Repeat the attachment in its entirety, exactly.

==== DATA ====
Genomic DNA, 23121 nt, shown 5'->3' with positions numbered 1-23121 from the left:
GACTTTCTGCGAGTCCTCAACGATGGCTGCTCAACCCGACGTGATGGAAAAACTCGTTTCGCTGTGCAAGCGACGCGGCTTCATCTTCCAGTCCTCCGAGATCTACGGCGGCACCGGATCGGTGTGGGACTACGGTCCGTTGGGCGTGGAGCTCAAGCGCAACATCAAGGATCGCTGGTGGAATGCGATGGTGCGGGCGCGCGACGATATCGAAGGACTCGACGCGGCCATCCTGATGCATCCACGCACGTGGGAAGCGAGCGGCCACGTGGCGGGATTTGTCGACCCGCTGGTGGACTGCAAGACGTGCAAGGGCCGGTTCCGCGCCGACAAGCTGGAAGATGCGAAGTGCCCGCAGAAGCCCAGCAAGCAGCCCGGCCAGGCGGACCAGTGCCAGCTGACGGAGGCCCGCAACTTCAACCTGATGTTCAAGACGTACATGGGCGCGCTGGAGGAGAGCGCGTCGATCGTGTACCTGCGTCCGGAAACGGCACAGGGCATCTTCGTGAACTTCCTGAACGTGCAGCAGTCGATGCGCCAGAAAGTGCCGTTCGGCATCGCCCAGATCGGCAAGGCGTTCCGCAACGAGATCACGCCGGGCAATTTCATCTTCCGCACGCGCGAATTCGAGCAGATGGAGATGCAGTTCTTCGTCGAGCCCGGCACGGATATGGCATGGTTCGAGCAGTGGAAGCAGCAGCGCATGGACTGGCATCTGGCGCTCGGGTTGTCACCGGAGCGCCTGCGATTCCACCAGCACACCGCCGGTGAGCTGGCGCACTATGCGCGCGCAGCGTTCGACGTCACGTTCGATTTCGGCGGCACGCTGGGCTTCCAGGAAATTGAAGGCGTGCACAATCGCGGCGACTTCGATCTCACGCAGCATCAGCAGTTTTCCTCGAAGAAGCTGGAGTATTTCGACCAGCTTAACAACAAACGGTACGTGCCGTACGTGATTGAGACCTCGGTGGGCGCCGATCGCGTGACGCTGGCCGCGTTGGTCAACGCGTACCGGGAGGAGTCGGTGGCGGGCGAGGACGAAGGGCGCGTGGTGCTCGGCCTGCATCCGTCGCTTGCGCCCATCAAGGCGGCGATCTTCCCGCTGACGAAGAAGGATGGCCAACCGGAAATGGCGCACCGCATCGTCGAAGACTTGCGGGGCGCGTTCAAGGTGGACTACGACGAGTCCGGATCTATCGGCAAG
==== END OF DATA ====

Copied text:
Genomic DNA, 23121 nt, shown 5'->3' with positions numbered 1-23121 from the left:
GACTTTCTGCGAGTCCTCAACGATGGCTGCTCAACCCGACGTGATGGAAAAACTCGTTTCGCTGTGCAAGCGACGCGGCTTCATCTTCCAGTCCTCCGAGATCTACGGCGGCACCGGATCGGTGTGGGACTACGGTCCGTTGGGCGTGGAGCTCAAGCGCAACATCAAGGATCGCTGGTGGAATGCGATGGTGCGGGCGCGCGACGATATCGAAGGACTCGACGCGGCCATCCTGATGCATCCACGCACGTGGGAAGCGAGCGGCCACGTGGCGGGATTTGTCGACCCGCTGGTGGACTGCAAGACGTGCAAGGGCCGGTTCCGCGCCGACAAGCTGGAAGATGCGAAGTGCCCGCAGAAGCCCAGCAAGCAGCCCGGCCAGGCGGACCAGTGCCAGCTGACGGAGGCCCGCAACTTCAACCTGATGTTCAAGACGTACATGGGCGCGCTGGAGGAGAGCGCGTCGATCGTGTACCTGCGTCCGGAAACGGCACAGGGCATCTTCGTGAACTTCCTGAACGTGCAGCAGTCGATGCGCCAGAAAGTGCCGTTCGGCATCGCCCAGATCGGCAAGGCGTTCCGCAACGAGATCACGCCGGGCAATTTCATCTTCCGCACGCGCGAATTCGAGCAGATGGAGATGCAGTTCTTCGTCGAGCCCGGCACGGATATGGCATGGTTCGAGCAGTGGAAGCAGCAGCGCATGGACTGGCATCTGGCGCTCGGGTTGTCACCGGAGCGCCTGCGATTCCACCAGCACACCGCCGGTGAGCTGGCGCACTATGCGCGCGCAGCGTTCGACGTCACGTTCGATTTCGGCGGCACGCTGGGCTTCCAGGAAATTGAAGGCGTGCACAATCGCGGCGACTTCGATCTCACGCAGCATCAGCAGTTTTCCTCGAAGAAGCTGGAGTATTTCGACCAGCTTAACAACAAACGGTACGTGCCGTACGTGATTGAGACCTCGGTGGGCGCCGATCGCGTGACGCTGGCCGCGTTGGTCAACGCGTACCGGGAGGAGTCGGTGGCGGGCGAGGACGAAGGGCGCGTGGTGCTCGGCCTGCATCCGTCGCTTGCGCCCATCAAGGCGGCGATCTTCCCGCTGACGAAGAAGGATGGCCAACCGGAAATGGCGCACCGCATCGTCGAAGACTTGCGGGGCGCGTTCAAGGTGGACTACGACGAGTCCGGATCTATCGGCAAG